While not every single aspect of Thatcher's life is covered, Lloyd and screenwriter Abi Morgan hit on many of them, but only in a superficial, CliffsNotes sort of way. In fact, the film pretty much plays like a highlight reel sans any sort of commentary on her decisions and policies and the effect they had on her country and its people, the world or even herself. And many of those moments are presented in a montage fashion (including a great chunk of the Falkland Islands invasion and Britain's defense of that) to the point that they pile up to such a high number that most any romantic comedy would be envious.

Where the film works comes in two parts. The first and most obvious, of course, is Meryl Streep's uncanny recreation of Thatcher. Much like she previously did with Julia Child in "Julie & Julia," the actress completely inhabits the part on all levels: physical resemblance (thanks to a superb but not overdone makeup job), vocal delivery and fiery determination.

Although it's pretty much a given nowadays for most any film in which she appears (notwithstanding "Mamma Mia!"), there's little doubt Streep will receive a nomination and quite likely an Oscar win for her portrayal. This easily could have fallen into caricature mode at any moment, but the talented actress keeps the performance away from that slippery slope and, for the most part, completely disappears into the role and our collective memories of what the Prime Minister was like during her heyday.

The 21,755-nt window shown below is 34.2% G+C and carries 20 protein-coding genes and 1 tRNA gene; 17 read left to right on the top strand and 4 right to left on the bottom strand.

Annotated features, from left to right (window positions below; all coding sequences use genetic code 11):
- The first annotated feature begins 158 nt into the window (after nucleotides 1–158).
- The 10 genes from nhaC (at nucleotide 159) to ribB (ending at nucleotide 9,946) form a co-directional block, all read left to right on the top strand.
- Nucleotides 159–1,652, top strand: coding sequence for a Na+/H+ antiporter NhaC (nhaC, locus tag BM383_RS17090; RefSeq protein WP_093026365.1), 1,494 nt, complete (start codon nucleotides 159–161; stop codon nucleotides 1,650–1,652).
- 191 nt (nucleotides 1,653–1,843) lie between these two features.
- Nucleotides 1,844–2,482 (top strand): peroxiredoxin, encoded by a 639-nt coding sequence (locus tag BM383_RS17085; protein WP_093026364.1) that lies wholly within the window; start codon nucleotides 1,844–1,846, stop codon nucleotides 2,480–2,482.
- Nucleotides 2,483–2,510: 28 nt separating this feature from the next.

Where the film is the most effective, however, are in Thatcher's later years, which is what the filmmakers use as their framing device for telling her tale. As the story begins, we see Thatcher as an old woman headed off the corner market to buy her own milk. It's only when she returns to her place, complete with its own machine gun toting guard, that we realize who she is.

We also see her interacting with her husband (a delightful Jim Broadbent) but then quickly realize he isn't real. No, he's not a ghost per se, but rather a hallucination created by her failing mind. When her adult daughter (Olivia Colman) suggest she clean out her late spouse's belongings, the flashbacks begin (including footage where Alexandra Roach and Harry Lloyd play the couple back in their early and much younger days).

I imagine such an approach would work much better in novel form where the reader could more easily imagine the segue flashbacks and even view them as the product of memory as filtered through a faltering mind. As presented here, the present day scenes are more intimate, personal and involving, but the flashback ones barely have the time to take hold of our interest and engage us on anything but a superficial level. Of course, Streep is terrific throughout. It's just too bad one can't say the same thing about the film surrounding her. "The Iron Lady" rates as a 4.5 out of 10.

Reviewed November 29, 2011 / Posted January 13, 2012